Blue Raster partnered with Greenpeace and Global Forest Watch (GFW) to help protect one of the world’s most fragile ecosystems: forests. Their threat from fires and deforestation has been characterized by some as one of the worst environmental disasters in recent history. Fires across Indonesia have far-reaching effects on both air pollution and climate change while deforestation depletes the natural forests and changes landscapes for years to come. The Greenpeace Indonesia mapping application fuses the most helpful datasets together and makes them available to the public. Datasets include: detailed concession information including forest cover, fires instances provided by NASA’s Fire Information for Resources Management System (FIRMS), and selected animal habitats.
Greenpeace Indonesia allows decision makers to accomplish ambitious goals by getting the latest data in the hands of the public: especially in the hands of people who can act on it. The Energy Desk at Greenpeace further describes the mapping app in their post, “Investigation: Mapping Indonesia’s fires and logging rights”. Additionally, Channel NewsAsia suggests in their publication, “Greenpeace Indonesia launches map to track haze-causing fires,” that the map can be used as evidence in court — this is certainly a game changer.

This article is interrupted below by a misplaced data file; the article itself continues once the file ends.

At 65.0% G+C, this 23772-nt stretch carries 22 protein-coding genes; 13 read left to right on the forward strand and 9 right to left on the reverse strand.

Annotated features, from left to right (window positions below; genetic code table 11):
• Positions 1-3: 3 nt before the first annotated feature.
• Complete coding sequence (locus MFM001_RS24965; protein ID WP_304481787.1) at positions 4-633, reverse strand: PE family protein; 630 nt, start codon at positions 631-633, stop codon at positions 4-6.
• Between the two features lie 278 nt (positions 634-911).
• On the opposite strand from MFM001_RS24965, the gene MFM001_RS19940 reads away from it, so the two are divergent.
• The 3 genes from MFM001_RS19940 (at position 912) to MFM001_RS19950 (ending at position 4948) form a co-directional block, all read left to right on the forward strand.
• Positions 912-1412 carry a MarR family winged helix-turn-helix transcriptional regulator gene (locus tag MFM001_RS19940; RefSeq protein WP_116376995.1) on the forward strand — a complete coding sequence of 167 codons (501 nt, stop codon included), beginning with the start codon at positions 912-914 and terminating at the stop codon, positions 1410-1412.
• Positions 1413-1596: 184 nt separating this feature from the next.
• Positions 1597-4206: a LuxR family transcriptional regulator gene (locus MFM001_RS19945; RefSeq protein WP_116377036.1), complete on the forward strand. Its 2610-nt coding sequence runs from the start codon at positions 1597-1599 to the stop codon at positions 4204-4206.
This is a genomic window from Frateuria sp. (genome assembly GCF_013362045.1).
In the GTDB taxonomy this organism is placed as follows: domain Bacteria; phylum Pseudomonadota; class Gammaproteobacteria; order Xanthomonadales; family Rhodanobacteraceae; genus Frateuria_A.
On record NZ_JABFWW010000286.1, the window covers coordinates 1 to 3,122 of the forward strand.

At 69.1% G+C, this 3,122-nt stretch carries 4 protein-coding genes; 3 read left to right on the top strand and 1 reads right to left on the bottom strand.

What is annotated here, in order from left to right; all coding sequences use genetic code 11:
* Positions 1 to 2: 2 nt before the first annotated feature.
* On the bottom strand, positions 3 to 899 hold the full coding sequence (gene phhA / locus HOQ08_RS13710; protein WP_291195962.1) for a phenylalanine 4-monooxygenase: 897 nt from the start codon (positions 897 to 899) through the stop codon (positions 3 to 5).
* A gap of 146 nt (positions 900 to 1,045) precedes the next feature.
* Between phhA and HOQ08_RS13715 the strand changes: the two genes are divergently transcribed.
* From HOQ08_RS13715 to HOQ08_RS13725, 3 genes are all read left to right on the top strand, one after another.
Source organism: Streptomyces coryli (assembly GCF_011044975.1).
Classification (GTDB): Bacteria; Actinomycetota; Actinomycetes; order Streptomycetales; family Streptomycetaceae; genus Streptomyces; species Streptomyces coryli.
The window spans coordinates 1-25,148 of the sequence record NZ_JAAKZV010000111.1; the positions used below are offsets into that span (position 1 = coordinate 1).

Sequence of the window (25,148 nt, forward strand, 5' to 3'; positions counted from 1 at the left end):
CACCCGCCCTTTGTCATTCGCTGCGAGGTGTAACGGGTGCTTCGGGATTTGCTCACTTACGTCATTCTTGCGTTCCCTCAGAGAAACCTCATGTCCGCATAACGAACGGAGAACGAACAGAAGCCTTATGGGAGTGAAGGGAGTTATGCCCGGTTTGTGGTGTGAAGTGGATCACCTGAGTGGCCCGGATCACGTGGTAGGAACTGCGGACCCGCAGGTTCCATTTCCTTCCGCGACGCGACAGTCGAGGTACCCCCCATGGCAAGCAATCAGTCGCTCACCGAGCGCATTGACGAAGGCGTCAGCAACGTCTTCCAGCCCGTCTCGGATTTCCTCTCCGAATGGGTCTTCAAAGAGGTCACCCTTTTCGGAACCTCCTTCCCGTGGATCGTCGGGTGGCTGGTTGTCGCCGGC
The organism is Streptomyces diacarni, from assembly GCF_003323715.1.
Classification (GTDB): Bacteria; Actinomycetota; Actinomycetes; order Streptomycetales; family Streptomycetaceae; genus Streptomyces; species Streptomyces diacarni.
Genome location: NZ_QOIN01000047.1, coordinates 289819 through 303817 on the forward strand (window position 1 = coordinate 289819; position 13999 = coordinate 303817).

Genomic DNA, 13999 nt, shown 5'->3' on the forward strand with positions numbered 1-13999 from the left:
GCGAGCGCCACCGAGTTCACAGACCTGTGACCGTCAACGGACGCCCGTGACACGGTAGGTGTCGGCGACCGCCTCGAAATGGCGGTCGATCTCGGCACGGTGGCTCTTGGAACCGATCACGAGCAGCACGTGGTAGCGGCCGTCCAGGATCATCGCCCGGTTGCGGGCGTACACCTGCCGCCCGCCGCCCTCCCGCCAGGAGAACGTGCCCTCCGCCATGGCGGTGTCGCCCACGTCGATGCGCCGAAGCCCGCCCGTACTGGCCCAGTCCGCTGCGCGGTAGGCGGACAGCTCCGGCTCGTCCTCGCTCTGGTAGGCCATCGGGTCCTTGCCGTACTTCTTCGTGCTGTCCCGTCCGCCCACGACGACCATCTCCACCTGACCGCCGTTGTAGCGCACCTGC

“Since the catastrophic fires last year, Indonesia’s president has made commitments to ending the destruction of the carbon-rich peatlands but this will only be possible with free access to up-to-date information on land use and land tenure. In 2011, the Indonesian government promised a single mapping platform to publish this data – One Map – but it now may not see the light of day until 2019 at the earliest. We can’t wait that long, which is why we’ve compiled and released the most comprehensive concession maps available. We worked closely with the team at Blue Raster to combine our data with several other map layers provided by GFW, including fire and deforestation alerts. Together, these data sets provide an essential tool for producers, traders, consumer companies and researchers to monitor activity on the ground in near-real time and – cruicually – see who controls the land on which fires and deforestation occur. Out hope is that the Kepo Hutan maps will spur the government into action and set the standard for the official maps which are so desperately needed.“
-KiKi Taufik, Coordinator of Greenpeace Indonesia’s Forests Campaign